Talk It Down

Some ways to negotiate your rent

According to a study by RentCafe, the number of cities with more renters than homeowners has increased by more than 50 percent since 2007. While more people are preferring to rent, let’s also hope they know that they can negotiate their monthly fees. That’s right. If you’re on the hunt for a new apartment, you can — and should — haggle for the best price available. Here are some ways to do it.

Know the rate. Go into the negotiations knowing that the current vacancy rate and — if it’s high — be sure to mention it. You don’t need to be forceful about it, but casually bringing it up will be a big hint to your landlord that you have done your research and are ready to walk if need be.

Be unemotional. As Yahoo reports, try to be as unemotional as possible. Remember that there are plenty of apartments out there, and you don’t need to overspend for one that seems “just right.”

Have a price. It will help you if you have your set price in mind. Go over your budget and determine what you can afford. Having a hard line price will make it easier for you to either accept or reject any counter from your landlord.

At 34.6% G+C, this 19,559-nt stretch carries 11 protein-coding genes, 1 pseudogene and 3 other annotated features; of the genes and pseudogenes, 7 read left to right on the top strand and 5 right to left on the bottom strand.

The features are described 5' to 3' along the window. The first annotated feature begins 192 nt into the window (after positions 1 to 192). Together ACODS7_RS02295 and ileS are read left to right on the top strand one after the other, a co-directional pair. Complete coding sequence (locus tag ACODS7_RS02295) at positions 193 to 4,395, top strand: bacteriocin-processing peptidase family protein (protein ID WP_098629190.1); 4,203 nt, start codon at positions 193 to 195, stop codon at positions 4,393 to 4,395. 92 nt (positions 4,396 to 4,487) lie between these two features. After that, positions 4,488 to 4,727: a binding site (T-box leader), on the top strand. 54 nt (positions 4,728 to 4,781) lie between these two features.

Be ready. Go into the negotiations with all the necessary paperwork already completed. Your landlord might not like haggling over the rent, but he or she will like hearing that once you agree on a number, everything is good to go.

Pay on time. If you want a landlord to negotiate with you, it’s helpful to have a good history as a tenant. Pay your rent on time and be respectful to apartment, its grounds and your neighbors. This will go a long way toward either re-upping a current contract or moving to a new space. You current landlord will be eager to keep a good tenant around, and a new landlord will be excited about bringing a good tenant on board.

Chris O'Shea

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